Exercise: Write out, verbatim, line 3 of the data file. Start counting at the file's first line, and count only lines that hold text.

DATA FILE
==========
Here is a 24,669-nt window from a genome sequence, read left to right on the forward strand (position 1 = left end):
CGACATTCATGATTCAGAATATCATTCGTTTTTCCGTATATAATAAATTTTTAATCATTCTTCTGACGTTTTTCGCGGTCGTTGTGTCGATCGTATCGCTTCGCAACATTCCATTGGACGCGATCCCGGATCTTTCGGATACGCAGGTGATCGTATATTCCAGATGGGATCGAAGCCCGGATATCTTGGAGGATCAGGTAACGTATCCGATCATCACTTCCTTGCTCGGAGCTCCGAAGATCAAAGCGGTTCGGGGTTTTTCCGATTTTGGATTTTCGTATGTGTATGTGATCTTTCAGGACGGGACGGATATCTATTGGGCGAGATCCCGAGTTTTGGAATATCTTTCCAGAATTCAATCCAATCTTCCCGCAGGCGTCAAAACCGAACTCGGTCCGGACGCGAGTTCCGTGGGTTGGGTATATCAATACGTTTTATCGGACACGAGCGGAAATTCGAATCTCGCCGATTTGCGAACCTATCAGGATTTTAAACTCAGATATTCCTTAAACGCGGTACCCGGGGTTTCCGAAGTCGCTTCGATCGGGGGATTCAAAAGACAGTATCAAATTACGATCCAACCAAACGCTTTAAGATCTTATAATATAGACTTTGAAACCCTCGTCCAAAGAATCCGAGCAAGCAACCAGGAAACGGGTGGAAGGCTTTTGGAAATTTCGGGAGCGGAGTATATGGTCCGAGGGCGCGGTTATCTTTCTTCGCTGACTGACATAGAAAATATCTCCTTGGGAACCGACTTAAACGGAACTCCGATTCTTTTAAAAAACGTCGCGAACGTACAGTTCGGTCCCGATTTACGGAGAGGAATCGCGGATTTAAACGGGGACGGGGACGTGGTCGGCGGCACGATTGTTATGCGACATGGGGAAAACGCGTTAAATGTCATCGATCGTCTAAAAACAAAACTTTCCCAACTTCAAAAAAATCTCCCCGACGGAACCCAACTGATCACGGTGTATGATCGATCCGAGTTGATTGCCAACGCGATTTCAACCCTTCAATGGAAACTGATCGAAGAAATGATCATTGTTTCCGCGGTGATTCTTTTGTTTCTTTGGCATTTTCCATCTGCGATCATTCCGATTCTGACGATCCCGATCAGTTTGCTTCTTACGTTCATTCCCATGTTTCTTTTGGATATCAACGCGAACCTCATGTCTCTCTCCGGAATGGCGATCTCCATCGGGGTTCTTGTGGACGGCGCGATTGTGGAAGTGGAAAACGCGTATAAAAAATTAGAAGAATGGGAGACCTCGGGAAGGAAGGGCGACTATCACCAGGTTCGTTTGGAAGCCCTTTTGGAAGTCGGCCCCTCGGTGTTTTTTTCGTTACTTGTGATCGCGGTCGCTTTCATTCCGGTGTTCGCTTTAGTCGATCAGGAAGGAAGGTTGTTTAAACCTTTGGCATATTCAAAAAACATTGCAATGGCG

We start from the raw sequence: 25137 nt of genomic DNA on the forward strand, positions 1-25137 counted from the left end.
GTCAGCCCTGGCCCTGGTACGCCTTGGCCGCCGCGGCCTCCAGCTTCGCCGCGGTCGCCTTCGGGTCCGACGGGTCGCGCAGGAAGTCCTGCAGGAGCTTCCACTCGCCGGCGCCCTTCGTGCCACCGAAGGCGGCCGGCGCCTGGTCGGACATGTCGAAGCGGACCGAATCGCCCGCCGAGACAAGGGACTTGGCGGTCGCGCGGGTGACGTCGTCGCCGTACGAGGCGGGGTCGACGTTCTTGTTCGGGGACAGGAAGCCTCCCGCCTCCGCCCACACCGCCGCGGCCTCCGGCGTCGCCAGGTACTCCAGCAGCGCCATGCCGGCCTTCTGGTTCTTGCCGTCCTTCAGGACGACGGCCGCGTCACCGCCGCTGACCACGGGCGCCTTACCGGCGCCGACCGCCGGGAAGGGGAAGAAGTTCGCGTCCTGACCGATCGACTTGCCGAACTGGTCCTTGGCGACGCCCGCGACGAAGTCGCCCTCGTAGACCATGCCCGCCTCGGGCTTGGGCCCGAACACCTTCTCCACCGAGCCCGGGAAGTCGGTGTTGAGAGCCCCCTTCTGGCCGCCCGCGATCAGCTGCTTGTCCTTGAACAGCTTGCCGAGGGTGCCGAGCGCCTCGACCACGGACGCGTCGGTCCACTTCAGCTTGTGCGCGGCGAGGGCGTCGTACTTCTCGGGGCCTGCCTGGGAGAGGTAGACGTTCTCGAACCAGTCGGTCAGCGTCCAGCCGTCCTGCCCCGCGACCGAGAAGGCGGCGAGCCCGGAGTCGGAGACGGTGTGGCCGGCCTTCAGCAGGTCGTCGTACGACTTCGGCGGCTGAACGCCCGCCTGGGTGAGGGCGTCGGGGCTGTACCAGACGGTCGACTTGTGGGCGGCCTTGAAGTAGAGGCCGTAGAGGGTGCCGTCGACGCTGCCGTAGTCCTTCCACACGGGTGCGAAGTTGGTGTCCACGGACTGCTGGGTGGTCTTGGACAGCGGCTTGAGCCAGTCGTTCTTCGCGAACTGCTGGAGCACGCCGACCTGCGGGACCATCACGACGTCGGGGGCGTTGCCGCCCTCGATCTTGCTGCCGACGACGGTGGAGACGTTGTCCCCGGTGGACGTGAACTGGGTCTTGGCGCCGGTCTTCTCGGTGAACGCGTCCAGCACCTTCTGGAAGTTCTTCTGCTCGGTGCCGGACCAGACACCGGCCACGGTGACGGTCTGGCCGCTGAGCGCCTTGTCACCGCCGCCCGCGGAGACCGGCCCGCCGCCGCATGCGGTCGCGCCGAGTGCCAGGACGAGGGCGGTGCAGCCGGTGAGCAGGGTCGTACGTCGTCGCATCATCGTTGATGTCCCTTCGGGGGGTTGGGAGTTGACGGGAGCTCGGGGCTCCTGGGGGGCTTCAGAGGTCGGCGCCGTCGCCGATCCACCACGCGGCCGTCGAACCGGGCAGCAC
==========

We start from the raw sequence: 25137 nt of genomic DNA on the forward strand, positions 1-25137 counted from the left end.